10 October 2011

Mink and Manure

Yay, our favourite place in all the world! The Constantia Greenbelt. Not quite on top of Table Mountain but on the slopes of our favourite mountain in all the world. (You can see it in the background.) That's me with my tail up in Le Sueur Meadow. Sue came with us - me, Doog, Dawnie and the humans - and we met Pauline here.
Sue was happy to see that the river was called the Pilot River, which was good because the humans were all feeling rather depressed as the referee in the world cup match let the inferior Australian rugby team win over our vastly superior Bokke. What with the two best teams, Scotland and South Africa, out of the running, there is not much left to keep our interest. We hope, for the Alph's sister's sake, that New Zealand thumps the rest, although our human brother is rather hoping that France will win. I also like France because I am named after Coco Chanel - who is famous for inventing the little black number.
Squirrels and other dogs kept Dougal happy, and me and Dawnie were happy to dip into the Pilot River to cool off as today was fiercely hot.
This part is called the Alphen Trail. The Greenbelts are managed by Cape Town City Parks, and they are an absolute pleasure, even though the Food Lady calls them a giant puppy class because of all the other dogs. But that's what we dogs just LOVE.
There are not many indigenous plants, but lots of pretty flowers like these nasturtiums from South America,
and these Allium triquetrum weeds from Europe that just love shady spots.
We then crossed the road to rub shoulders with the mink and manure set (here is the manure part of the equation with the mink part on its back) and set off on the Klaasenbosch Trail which we haven't done for ages as it is quite quiet and secluded and the we like to have the Alph with us when we do.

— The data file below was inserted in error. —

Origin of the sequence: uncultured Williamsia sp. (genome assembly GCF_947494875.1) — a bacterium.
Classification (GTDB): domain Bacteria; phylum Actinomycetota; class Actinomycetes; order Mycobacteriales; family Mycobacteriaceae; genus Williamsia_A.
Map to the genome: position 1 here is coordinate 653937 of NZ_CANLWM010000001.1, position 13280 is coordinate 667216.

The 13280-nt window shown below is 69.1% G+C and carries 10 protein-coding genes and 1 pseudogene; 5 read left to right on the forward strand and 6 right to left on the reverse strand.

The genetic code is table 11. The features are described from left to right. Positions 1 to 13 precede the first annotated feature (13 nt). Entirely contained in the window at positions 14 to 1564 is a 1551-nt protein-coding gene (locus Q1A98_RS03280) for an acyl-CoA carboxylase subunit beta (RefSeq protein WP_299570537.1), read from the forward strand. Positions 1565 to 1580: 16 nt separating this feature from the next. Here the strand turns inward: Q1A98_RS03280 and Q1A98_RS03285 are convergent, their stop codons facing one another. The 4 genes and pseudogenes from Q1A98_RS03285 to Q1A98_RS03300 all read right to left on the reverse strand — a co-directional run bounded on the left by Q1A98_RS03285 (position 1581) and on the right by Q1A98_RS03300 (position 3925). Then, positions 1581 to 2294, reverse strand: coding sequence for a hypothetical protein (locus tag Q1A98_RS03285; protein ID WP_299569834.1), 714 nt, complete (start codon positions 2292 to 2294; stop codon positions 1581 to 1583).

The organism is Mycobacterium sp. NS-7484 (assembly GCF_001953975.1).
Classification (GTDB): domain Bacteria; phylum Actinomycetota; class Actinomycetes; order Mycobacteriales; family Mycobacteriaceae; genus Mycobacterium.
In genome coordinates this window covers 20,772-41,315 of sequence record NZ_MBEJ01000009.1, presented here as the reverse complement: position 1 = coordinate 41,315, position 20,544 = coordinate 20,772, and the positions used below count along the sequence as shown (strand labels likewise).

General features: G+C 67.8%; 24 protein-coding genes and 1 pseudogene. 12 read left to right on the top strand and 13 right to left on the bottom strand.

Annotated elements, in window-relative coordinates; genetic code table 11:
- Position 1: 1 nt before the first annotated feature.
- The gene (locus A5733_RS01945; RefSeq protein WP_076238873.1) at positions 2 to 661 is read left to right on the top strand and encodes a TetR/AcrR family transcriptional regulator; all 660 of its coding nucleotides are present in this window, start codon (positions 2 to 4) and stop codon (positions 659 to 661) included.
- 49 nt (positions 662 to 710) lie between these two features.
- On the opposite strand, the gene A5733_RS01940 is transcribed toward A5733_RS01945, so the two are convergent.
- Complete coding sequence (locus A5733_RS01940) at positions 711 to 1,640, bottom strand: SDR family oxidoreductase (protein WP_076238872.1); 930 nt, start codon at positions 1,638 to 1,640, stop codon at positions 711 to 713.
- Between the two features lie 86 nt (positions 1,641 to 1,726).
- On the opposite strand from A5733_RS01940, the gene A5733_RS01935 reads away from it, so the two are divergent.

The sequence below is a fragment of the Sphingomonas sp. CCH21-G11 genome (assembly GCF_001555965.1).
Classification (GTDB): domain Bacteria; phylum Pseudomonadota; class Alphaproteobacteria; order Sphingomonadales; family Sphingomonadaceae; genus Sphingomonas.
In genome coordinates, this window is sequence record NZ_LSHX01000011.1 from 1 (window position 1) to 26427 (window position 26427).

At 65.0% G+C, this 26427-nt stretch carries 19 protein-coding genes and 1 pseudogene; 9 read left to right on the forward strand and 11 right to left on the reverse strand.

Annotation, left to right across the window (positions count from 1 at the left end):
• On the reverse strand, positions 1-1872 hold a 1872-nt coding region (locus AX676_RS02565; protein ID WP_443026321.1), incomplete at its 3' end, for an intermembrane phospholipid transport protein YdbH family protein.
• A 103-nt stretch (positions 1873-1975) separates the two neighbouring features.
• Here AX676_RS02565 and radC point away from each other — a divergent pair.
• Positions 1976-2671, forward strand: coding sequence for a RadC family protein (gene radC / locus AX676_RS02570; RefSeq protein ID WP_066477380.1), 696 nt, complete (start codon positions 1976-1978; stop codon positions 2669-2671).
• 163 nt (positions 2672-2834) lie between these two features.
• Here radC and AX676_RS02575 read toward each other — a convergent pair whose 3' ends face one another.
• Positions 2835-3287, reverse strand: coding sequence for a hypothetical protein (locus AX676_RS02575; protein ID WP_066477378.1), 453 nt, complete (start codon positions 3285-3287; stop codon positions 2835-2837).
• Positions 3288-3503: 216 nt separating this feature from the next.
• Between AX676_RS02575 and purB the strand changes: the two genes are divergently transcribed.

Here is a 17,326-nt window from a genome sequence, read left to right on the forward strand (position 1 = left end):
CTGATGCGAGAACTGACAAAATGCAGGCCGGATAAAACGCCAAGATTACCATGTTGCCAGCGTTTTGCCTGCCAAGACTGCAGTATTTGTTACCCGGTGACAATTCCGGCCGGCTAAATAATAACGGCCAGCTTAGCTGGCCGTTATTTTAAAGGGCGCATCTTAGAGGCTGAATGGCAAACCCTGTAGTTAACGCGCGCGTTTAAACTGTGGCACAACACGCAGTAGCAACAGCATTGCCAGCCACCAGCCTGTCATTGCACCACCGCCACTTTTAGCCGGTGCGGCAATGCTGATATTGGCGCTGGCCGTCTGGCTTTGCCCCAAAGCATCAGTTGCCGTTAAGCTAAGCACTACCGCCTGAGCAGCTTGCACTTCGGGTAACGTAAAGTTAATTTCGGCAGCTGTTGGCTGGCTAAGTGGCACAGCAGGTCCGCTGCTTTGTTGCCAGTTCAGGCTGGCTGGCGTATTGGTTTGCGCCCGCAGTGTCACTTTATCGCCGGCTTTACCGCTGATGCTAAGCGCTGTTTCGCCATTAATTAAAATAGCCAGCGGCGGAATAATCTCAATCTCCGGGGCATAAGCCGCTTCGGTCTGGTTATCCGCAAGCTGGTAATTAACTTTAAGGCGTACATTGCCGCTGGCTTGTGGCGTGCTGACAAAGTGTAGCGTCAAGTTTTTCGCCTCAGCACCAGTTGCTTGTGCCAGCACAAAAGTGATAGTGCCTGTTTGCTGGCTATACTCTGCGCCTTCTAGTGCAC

This part of the Greenbelt is famous for having a few of the rare and endangered Knysna Warblers that we have heard a few times but never seen. The Alph is reading a noticeboard all about them.
The warm air was heavily perfumed with fragrant jasmine (originally from Asia) which belongs to the olive family. Of course, being a dog, I preferred the scent of fresh horse manure - in fact it was so tantalising, I ate some.
We looked at the large and loud houses - this was about the nicest one - a couple of acres of Cape Dutch house, the stables of which were ten times bigger than our humans' whole house and garden put together! and we decided we could just cope with this "little" garden cottage behind the barred fence of this large estate.
We ventured deeper into the forest ...
with large spreading tree ferns that come from Tasmania ,
and parasitic plants like the Branched Broomrape (Orobanche ramosa) that originally comes from the Mediterranean area.
Soon we had looped the loop and come back to familiar territory, but sadly that meant our walk was just about over.
A quick drink from the drinking fountain,
then the Alph had to chase us back to the Land Rover!

1 comment: